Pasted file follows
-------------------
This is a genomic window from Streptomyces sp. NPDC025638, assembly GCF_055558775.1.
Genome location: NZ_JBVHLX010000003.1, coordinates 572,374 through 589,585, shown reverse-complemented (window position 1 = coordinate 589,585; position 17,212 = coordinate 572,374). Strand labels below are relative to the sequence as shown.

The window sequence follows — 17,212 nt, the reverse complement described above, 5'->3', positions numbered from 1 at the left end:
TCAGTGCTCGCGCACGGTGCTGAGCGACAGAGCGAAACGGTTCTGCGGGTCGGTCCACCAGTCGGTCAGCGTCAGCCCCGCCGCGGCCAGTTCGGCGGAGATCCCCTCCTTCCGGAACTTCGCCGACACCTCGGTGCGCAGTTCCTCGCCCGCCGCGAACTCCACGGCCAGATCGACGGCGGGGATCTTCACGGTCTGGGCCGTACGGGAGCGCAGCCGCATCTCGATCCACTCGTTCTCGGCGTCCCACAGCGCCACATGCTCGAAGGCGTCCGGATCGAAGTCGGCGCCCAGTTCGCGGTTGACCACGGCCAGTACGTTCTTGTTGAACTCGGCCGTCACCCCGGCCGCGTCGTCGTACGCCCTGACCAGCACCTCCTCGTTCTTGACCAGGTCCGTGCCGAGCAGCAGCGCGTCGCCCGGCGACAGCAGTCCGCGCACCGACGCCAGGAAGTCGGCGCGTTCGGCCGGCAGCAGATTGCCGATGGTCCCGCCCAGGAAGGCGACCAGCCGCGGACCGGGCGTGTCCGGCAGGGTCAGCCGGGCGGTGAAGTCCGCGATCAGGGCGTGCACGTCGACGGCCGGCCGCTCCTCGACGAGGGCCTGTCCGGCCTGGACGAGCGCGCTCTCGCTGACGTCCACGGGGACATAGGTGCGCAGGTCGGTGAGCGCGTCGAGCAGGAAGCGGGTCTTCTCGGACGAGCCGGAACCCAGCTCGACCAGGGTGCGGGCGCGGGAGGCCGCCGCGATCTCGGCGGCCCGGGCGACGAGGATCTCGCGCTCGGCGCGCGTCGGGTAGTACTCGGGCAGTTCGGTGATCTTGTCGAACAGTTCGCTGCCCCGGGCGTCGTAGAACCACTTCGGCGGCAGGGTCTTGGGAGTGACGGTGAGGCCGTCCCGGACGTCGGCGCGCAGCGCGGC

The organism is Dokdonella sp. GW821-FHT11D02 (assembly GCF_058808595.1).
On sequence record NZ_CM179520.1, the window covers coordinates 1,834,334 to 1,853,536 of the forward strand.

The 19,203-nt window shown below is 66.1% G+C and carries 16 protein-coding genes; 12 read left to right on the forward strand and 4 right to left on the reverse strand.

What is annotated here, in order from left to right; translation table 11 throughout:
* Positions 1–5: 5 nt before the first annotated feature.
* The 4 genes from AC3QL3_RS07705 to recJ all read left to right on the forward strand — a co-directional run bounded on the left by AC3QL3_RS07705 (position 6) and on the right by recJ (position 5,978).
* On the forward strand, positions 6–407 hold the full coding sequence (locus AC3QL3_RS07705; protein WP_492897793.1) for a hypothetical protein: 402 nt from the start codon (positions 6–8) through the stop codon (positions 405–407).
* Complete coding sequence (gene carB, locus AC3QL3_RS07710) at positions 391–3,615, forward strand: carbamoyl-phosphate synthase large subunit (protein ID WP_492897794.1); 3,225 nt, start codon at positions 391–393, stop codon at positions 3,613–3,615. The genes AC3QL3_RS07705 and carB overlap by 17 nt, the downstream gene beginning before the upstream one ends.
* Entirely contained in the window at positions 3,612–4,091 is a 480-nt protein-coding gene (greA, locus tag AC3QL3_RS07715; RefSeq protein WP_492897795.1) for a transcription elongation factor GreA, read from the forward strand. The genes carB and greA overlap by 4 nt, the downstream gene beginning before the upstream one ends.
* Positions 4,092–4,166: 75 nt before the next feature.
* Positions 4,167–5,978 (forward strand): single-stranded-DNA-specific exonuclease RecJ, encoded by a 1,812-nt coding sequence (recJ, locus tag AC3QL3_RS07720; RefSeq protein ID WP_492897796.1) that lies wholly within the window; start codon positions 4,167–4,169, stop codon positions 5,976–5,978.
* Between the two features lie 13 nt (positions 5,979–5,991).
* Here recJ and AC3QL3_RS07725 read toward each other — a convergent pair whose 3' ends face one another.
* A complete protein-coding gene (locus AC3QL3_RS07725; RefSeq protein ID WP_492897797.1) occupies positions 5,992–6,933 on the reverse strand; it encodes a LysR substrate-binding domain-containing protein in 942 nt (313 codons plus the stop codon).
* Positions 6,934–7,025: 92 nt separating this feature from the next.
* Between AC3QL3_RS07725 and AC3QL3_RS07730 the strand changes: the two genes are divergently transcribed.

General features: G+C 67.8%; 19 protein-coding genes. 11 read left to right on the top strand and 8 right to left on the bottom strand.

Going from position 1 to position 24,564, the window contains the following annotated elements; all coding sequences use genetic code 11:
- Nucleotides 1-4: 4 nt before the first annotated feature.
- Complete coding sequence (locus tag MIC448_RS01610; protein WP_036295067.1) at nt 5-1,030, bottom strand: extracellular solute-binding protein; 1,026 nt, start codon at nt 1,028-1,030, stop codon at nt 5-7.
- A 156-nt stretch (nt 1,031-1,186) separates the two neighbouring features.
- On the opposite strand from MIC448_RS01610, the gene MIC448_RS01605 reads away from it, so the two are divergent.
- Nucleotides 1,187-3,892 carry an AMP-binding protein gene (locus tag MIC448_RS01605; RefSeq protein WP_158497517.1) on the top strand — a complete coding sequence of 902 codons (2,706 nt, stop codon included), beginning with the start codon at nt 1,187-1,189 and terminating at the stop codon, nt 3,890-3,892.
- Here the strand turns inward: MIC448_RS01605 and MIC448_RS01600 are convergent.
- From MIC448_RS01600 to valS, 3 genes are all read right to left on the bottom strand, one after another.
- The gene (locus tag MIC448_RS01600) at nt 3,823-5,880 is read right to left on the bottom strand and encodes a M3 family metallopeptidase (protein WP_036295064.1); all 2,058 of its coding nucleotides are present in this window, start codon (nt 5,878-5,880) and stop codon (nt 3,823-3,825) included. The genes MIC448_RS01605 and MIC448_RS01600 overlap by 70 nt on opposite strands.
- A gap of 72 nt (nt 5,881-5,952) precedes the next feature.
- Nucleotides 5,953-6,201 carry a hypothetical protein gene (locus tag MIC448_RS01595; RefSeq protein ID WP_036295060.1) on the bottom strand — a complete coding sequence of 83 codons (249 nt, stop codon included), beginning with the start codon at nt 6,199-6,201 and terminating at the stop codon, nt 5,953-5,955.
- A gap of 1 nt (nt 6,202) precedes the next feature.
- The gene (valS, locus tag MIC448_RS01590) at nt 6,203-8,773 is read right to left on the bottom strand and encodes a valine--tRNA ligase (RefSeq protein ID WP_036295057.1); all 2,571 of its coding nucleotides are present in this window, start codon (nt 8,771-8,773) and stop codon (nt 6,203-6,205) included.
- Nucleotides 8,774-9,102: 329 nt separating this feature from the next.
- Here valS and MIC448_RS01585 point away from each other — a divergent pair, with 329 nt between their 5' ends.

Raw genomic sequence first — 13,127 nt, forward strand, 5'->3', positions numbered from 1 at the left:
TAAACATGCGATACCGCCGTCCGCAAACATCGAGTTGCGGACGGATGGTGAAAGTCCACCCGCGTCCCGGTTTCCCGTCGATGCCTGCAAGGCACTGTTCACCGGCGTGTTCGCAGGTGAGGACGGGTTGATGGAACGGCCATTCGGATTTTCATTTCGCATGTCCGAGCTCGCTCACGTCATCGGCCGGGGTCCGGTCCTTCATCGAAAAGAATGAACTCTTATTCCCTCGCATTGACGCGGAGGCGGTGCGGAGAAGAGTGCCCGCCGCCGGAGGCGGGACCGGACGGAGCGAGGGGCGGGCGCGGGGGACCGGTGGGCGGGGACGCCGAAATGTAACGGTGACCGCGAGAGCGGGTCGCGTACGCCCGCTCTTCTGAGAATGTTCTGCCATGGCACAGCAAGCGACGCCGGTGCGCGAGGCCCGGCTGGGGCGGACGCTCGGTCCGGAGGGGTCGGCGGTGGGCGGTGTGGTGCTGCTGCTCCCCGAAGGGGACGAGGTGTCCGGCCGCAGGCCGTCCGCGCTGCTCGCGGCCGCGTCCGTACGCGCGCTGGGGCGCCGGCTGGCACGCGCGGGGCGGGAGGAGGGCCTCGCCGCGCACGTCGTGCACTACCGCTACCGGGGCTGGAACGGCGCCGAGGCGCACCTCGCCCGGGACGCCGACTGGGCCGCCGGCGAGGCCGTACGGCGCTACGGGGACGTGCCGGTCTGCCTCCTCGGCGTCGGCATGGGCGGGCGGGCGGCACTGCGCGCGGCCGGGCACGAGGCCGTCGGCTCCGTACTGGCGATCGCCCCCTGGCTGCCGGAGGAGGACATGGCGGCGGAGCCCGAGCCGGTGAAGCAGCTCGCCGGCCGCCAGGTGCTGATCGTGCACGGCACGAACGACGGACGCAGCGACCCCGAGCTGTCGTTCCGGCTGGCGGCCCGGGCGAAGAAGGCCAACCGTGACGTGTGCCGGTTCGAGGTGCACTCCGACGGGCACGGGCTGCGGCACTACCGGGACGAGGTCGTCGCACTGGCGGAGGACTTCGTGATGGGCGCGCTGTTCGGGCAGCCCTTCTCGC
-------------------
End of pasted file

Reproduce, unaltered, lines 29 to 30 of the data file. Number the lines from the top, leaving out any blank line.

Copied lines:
- From MIC448_RS01600 to valS, 3 genes are all read right to left on the bottom strand, one after another.
- The gene (locus tag MIC448_RS01600) at nt 3,823-5,880 is read right to left on the bottom strand and encodes a M3 family metallopeptidase (protein WP_036295064.1); all 2,058 of its coding nucleotides are present in this window, start codon (nt 5,878-5,880) and stop codon (nt 3,823-3,825) included. The genes MIC448_RS01605 and MIC448_RS01600 overlap by 70 nt on opposite strands.